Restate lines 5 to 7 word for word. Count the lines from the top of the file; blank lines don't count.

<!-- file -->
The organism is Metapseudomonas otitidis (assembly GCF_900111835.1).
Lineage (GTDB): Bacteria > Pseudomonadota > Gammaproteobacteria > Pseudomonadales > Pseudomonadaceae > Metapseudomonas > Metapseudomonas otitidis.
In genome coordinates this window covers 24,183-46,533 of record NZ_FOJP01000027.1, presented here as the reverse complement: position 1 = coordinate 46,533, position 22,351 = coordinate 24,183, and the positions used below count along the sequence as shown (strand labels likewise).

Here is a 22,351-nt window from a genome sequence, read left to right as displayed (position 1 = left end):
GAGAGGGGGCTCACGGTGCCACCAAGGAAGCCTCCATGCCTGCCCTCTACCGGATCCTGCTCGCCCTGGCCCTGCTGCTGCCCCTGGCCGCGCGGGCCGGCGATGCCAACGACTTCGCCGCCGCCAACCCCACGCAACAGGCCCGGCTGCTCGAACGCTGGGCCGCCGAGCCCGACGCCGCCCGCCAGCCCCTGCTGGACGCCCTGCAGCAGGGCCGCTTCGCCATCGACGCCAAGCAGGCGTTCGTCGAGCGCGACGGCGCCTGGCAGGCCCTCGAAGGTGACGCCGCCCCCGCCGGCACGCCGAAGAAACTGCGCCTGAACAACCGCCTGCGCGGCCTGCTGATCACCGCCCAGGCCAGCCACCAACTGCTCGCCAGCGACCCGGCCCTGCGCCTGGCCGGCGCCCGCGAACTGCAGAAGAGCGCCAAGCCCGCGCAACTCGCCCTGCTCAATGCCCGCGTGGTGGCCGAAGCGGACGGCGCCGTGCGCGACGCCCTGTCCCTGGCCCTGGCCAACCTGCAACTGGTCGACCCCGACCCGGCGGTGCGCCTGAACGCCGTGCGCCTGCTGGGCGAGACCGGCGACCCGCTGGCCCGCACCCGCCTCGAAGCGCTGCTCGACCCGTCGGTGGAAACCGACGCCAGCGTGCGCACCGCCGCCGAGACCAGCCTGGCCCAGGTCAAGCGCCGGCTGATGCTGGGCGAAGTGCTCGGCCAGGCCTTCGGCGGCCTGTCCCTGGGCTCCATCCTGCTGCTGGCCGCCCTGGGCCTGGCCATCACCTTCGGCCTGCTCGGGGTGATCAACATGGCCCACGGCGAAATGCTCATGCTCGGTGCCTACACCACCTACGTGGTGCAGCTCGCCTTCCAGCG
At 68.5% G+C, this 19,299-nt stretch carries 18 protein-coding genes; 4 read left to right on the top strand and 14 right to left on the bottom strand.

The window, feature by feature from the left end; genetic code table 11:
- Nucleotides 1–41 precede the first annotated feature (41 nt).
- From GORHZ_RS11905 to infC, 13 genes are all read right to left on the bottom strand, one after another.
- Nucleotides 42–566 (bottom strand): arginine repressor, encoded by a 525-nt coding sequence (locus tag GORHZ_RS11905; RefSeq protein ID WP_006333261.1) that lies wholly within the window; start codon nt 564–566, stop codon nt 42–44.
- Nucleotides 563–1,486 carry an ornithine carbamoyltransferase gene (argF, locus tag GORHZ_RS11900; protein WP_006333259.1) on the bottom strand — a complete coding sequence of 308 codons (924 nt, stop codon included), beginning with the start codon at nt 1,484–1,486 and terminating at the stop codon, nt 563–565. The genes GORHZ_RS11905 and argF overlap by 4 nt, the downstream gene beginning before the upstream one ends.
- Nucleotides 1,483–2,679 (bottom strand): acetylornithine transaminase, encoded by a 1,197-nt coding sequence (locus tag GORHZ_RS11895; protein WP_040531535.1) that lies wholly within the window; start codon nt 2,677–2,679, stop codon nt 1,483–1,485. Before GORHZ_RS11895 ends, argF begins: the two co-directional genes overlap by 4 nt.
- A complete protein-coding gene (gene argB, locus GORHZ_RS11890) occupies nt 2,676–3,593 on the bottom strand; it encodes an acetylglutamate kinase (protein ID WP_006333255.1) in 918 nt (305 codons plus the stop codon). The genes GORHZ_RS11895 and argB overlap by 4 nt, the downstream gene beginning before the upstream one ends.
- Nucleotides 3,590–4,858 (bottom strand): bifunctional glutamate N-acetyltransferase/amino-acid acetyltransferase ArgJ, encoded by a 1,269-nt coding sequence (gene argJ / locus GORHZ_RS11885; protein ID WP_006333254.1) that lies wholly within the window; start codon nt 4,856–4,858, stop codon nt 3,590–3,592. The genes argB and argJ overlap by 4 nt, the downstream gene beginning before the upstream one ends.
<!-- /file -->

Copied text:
GAGAGGGGGCTCACGGTGCCACCAAGGAAGCCTCCATGCCTGCCCTCTACCGGATCCTGCTCGCCCTGGCCCTGCTGCTGCCCCTGGCCGCGCGGGCCGGCGATGCCAACGACTTCGCCGCCGCCAACCCCACGCAACAGGCCCGGCTGCTCGAACGCTGGGCCGCCGAGCCCGACGCCGCCCGCCAGCCCCTGCTGGACGCCCTGCAGCAGGGCCGCTTCGCCATCGACGCCAAGCAGGCGTTCGTCGAGCGCGACGGCGCCTGGCAGGCCCTCGAAGGTGACGCCGCCCCCGCCGGCACGCCGAAGAAACTGCGCCTGAACAACCGCCTGCGCGGCCTGCTGATCACCGCCCAGGCCAGCCACCAACTGCTCGCCAGCGACCCGGCCCTGCGCCTGGCCGGCGCCCGCGAACTGCAGAAGAGCGCCAAGCCCGCGCAACTCGCCCTGCTCAATGCCCGCGTGGTGGCCGAAGCGGACGGCGCCGTGCGCGACGCCCTGTCCCTGGCCCTGGCCAACCTGCAACTGGTCGACCCCGACCCGGCGGTGCGCCTGAACGCCGTGCGCCTGCTGGGCGAGACCGGCGACCCGCTGGCCCGCACCCGCCTCGAAGCGCTGCTCGACCCGTCGGTGGAAACCGACGCCAGCGTGCGCACCGCCGCCGAGACCAGCCTGGCCCAGGTCAAGCGCCGGCTGATGCTGGGCGAAGTGCTCGGCCAGGCCTTCGGCGGCCTGTCCCTGGGCTCCATCCTGCTGCTGGCCGCCCTGGGCCTGGCCATCACCTTCGGCCTGCTCGGGGTGATCAACATGGCCCACGGCGAAATGCTCATGCTCGGTGCCTACACCACCTACGTGGTGCAGCTCGCCTTCCAGCG
At 68.5% G+C, this 19,299-nt stretch carries 18 protein-coding genes; 4 read left to right on the top strand and 14 right to left on the bottom strand.

The window, feature by feature from the left end; genetic code table 11: